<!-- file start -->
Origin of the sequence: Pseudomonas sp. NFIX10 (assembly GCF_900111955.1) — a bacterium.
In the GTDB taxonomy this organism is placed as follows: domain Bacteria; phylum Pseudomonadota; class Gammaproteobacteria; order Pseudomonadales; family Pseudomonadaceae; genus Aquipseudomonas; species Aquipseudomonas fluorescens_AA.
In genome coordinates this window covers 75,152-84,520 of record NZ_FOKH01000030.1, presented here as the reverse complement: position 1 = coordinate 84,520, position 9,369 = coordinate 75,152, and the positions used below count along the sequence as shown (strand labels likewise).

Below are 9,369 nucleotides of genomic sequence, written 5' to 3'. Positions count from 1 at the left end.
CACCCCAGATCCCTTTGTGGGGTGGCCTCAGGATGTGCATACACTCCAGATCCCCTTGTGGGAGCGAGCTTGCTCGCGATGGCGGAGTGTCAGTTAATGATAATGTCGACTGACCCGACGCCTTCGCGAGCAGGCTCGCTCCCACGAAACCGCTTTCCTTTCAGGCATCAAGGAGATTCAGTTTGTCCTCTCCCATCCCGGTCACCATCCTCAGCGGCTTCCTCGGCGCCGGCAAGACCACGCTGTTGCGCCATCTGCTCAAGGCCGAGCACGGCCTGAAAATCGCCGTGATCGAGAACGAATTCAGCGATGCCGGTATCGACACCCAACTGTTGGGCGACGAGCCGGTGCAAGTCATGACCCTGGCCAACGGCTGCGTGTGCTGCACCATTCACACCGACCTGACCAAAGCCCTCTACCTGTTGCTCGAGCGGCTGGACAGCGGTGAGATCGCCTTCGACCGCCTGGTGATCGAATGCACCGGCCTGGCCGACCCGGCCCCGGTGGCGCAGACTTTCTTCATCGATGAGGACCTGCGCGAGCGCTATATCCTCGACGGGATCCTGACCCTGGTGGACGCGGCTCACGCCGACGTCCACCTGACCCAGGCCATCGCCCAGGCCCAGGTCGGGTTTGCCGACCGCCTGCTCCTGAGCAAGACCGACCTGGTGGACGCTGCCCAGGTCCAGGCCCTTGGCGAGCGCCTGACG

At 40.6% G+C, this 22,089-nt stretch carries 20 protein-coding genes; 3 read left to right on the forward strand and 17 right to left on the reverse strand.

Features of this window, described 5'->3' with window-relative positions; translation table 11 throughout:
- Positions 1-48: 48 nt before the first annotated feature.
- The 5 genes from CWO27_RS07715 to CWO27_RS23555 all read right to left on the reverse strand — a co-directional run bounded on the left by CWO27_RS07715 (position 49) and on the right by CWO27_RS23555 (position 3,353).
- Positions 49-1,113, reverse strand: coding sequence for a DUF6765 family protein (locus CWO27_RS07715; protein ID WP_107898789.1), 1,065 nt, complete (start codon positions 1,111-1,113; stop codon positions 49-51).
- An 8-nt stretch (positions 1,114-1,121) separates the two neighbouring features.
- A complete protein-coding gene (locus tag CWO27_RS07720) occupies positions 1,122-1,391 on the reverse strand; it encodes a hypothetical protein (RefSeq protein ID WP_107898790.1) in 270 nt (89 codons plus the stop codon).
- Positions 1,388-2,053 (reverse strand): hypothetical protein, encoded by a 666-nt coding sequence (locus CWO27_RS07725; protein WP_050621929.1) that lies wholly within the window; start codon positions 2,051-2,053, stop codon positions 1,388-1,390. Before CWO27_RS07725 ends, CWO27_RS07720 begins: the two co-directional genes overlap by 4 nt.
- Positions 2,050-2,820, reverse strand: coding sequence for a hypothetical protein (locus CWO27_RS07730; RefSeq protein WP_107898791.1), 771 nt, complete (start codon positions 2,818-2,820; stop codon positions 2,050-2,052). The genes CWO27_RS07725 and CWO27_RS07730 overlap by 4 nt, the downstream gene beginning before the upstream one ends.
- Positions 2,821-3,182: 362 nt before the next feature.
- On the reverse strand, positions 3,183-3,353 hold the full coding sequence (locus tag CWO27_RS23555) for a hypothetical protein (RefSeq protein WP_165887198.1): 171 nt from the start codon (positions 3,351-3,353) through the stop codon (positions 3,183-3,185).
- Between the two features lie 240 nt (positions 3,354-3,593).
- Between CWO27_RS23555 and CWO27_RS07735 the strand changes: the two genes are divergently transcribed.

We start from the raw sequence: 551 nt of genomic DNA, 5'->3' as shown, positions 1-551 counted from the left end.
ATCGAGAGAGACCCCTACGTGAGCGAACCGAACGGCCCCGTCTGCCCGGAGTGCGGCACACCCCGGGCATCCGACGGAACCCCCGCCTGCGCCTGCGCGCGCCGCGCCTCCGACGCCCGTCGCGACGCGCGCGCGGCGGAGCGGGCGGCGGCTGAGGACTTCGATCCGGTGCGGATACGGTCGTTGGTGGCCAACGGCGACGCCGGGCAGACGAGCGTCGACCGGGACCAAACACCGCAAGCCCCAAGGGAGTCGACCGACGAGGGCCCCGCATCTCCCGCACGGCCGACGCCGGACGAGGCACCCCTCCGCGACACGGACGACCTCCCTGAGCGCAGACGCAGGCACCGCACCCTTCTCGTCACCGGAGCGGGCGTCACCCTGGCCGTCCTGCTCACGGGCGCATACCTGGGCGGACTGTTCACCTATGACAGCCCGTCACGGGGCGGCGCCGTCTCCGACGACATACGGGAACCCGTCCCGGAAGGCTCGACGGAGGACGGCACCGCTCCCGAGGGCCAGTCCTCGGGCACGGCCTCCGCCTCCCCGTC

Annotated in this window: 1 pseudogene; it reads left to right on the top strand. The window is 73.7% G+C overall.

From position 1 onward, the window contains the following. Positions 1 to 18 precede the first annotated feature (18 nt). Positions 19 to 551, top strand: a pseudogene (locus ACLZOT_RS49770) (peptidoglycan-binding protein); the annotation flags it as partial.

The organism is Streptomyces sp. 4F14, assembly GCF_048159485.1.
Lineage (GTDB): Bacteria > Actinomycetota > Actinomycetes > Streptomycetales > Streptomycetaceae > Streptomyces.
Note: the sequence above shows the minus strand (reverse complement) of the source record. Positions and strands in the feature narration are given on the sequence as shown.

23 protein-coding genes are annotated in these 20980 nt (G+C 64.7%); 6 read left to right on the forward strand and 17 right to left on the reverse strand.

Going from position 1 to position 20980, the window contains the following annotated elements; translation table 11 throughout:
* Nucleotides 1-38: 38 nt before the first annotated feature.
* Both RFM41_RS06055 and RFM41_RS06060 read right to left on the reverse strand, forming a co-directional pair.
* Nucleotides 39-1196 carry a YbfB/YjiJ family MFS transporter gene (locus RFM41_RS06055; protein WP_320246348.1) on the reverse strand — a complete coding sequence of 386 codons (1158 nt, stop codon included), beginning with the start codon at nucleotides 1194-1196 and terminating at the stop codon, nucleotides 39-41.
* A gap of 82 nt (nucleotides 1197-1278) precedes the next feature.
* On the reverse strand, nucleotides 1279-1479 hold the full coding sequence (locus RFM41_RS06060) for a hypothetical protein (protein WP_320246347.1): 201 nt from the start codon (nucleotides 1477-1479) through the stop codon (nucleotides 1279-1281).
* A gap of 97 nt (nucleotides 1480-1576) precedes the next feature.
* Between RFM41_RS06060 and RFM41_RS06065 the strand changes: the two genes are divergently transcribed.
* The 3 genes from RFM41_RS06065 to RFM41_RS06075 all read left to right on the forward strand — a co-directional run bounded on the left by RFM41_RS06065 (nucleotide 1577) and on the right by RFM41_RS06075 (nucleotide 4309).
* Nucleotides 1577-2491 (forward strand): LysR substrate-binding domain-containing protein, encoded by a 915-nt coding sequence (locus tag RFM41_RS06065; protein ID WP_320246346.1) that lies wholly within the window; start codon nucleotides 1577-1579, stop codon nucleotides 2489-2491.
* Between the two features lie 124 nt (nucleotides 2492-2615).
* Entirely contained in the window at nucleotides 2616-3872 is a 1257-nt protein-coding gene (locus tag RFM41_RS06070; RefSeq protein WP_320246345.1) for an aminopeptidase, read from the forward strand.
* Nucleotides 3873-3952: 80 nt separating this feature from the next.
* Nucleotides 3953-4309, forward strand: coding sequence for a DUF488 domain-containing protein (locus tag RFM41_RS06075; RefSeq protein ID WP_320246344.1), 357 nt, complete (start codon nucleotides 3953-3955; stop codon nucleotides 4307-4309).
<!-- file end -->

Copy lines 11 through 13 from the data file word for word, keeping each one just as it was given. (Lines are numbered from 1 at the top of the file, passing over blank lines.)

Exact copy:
- An 8-nt stretch (positions 1,114-1,121) separates the two neighbouring features.
- A complete protein-coding gene (locus tag CWO27_RS07720) occupies positions 1,122-1,391 on the reverse strand; it encodes a hypothetical protein (RefSeq protein ID WP_107898790.1) in 270 nt (89 codons plus the stop codon).
- Positions 1,388-2,053 (reverse strand): hypothetical protein, encoded by a 666-nt coding sequence (locus CWO27_RS07725; protein WP_050621929.1) that lies wholly within the window; start codon positions 2,051-2,053, stop codon positions 1,388-1,390. Before CWO27_RS07725 ends, CWO27_RS07720 begins: the two co-directional genes overlap by 4 nt.